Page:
Always Review Your Explanation of Benefits (EOB) Statements


Article by Sarah Nash
Training Director, CU Insurance Solutions 

Do you understand those EOB (Explanation of Benefits) statements you get from your health insurance carrier?  My health insurance carrier is Anthem.  It’s a lot of information.  There’s the service date, service, reason code, doctor charges, your discounts, due to your doctor (maximum allowed), Anthem paid, and then there’s the column of what you owe.  Most people probably wish they had a secret decoder ring to help understand these statements!

Recently I received an EOB from my health insurance carrier.  I saw two visits, on two different dates, that were for exactly the same thing within the same medical facility (Mercy Northern Light).  One visit was zero cost to me, and one was $44.98.  I thought that was a bit strange, so I called the insurance company.  I spoke to a very helpful person who looked at both claims.  She determined that one was coded strictly preventive, and one was coded Z392 which is preventive but had a post-partum notation.  Huh?  The one and only child I have had was born in 1994, and I don’t think post-partum pertains at this point in time.  She told me to call Mercy Northern Light’s billing department.  I spoke to another very helpful person who determined that because I already paid the bill, she’d have to transfer me to the Central Business Office of Mercy Northern Light to request a code review.  I spoke to the helpful person there who sent my information in for a code review.  Typically, you will get your EOB prior to your bill.  This was not the case; I received the bill first.  Because they offer you a small discount to pay before the due date, I take advantage of this when I am able.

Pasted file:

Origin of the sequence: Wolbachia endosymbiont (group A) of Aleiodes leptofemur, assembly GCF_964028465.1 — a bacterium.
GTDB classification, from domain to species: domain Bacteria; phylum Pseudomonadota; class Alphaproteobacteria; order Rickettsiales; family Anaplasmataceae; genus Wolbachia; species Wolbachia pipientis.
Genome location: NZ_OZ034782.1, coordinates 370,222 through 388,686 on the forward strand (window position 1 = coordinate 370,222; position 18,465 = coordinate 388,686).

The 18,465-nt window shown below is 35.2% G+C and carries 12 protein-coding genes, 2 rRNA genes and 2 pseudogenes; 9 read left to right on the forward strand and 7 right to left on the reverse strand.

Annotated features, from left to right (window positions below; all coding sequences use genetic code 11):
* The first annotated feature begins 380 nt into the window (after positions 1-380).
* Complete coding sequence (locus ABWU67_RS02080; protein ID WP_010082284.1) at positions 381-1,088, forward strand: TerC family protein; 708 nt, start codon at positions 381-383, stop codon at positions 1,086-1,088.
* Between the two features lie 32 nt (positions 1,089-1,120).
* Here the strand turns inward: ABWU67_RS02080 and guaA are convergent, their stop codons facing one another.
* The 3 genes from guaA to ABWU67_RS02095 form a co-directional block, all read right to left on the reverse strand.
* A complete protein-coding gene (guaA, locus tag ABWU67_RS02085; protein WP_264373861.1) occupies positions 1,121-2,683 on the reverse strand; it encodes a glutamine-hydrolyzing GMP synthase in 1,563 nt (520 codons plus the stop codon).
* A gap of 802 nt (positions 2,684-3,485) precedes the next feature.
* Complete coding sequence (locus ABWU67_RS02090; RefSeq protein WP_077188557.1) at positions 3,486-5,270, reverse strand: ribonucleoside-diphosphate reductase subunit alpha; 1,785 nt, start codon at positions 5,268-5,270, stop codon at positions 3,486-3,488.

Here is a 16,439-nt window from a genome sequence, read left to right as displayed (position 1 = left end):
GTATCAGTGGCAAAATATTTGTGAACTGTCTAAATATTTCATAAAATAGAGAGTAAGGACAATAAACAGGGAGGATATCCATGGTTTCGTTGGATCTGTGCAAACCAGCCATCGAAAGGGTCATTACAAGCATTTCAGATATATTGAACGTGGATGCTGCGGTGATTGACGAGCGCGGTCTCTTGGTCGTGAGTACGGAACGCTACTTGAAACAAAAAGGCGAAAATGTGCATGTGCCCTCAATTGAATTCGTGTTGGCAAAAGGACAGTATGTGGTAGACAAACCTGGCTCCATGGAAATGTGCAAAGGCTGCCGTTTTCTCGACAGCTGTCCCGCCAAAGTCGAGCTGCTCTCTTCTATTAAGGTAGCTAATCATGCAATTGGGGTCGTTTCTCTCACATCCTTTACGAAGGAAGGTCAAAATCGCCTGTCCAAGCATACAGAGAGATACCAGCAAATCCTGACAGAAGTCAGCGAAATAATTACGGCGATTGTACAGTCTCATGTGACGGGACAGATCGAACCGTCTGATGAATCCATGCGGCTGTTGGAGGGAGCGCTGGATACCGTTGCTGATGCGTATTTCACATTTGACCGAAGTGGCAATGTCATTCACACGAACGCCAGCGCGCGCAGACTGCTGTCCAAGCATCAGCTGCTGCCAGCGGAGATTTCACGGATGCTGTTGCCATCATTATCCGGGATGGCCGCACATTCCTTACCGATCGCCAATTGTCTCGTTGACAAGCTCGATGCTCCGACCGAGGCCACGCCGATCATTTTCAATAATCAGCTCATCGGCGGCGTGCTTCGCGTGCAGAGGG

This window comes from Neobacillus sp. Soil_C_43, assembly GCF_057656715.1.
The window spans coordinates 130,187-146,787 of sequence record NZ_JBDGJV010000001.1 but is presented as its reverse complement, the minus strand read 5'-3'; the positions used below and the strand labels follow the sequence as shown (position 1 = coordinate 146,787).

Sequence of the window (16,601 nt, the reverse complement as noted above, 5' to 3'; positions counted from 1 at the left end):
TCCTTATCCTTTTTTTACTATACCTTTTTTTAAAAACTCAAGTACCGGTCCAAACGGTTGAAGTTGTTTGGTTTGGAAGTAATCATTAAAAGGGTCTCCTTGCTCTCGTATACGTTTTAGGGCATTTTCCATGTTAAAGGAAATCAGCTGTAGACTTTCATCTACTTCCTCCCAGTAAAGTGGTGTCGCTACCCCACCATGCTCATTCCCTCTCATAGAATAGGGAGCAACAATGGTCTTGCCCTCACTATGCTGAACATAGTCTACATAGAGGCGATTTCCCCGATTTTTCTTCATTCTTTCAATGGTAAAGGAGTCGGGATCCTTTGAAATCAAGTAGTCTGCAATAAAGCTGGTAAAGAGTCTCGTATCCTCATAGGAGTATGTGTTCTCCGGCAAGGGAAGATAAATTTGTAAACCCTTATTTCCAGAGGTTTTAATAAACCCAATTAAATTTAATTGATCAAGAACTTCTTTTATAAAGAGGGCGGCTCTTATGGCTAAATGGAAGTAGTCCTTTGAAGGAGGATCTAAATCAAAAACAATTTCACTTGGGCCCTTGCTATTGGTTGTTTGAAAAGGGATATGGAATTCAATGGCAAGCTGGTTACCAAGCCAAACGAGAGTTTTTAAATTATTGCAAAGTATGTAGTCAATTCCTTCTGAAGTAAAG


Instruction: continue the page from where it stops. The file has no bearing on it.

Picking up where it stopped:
I have not heard back yet whether the code review was changed in my favor or not.  If it is not found to be in my favor, I do still have another option to try and get this remedied.  I can appeal the claim.  There are instructions on your EOB statement on how to file an appeal.

We often trust that these EOB statements are correct, and most of the time they are.  Humans make mistakes, so this is just a reminder to look them over and if you have questions ask your health insurance carrier.  Please also keep in mind that we are experiencing many examples of businesses being short-staffed.  Patience is a virtue.